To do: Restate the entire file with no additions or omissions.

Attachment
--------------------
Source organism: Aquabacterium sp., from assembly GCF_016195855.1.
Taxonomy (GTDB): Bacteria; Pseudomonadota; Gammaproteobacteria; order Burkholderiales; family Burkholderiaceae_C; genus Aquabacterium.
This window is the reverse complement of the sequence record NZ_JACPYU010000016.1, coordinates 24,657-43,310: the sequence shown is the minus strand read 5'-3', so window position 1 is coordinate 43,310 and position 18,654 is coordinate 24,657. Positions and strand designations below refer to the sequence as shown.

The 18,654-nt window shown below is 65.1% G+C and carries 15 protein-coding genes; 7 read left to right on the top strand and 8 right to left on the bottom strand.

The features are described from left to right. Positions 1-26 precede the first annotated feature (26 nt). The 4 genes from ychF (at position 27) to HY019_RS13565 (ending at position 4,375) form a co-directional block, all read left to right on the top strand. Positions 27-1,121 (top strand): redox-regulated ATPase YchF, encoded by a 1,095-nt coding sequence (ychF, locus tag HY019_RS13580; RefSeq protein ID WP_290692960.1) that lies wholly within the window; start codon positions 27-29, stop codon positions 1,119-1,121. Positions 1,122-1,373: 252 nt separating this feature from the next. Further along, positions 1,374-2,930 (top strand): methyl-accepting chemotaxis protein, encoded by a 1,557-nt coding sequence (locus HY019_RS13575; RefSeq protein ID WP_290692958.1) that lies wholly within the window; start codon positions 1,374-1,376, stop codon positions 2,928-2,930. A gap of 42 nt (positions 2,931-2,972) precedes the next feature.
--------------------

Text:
Source organism: Aquabacterium sp., from assembly GCF_016195855.1.
Taxonomy (GTDB): Bacteria; Pseudomonadota; Gammaproteobacteria; order Burkholderiales; family Burkholderiaceae_C; genus Aquabacterium.
This window is the reverse complement of the sequence record NZ_JACPYU010000016.1, coordinates 24,657-43,310: the sequence shown is the minus strand read 5'-3', so window position 1 is coordinate 43,310 and position 18,654 is coordinate 24,657. Positions and strand designations below refer to the sequence as shown.

The 18,654-nt window shown below is 65.1% G+C and carries 15 protein-coding genes; 7 read left to right on the top strand and 8 right to left on the bottom strand.

The features are described from left to right. Positions 1-26 precede the first annotated feature (26 nt). The 4 genes from ychF (at position 27) to HY019_RS13565 (ending at position 4,375) form a co-directional block, all read left to right on the top strand. Positions 27-1,121 (top strand): redox-regulated ATPase YchF, encoded by a 1,095-nt coding sequence (ychF, locus tag HY019_RS13580; RefSeq protein ID WP_290692960.1) that lies wholly within the window; start codon positions 27-29, stop codon positions 1,119-1,121. Positions 1,122-1,373: 252 nt separating this feature from the next. Further along, positions 1,374-2,930 (top strand): methyl-accepting chemotaxis protein, encoded by a 1,557-nt coding sequence (locus HY019_RS13575; RefSeq protein ID WP_290692958.1) that lies wholly within the window; start codon positions 1,374-1,376, stop codon positions 2,928-2,930. A gap of 42 nt (positions 2,931-2,972) precedes the next feature.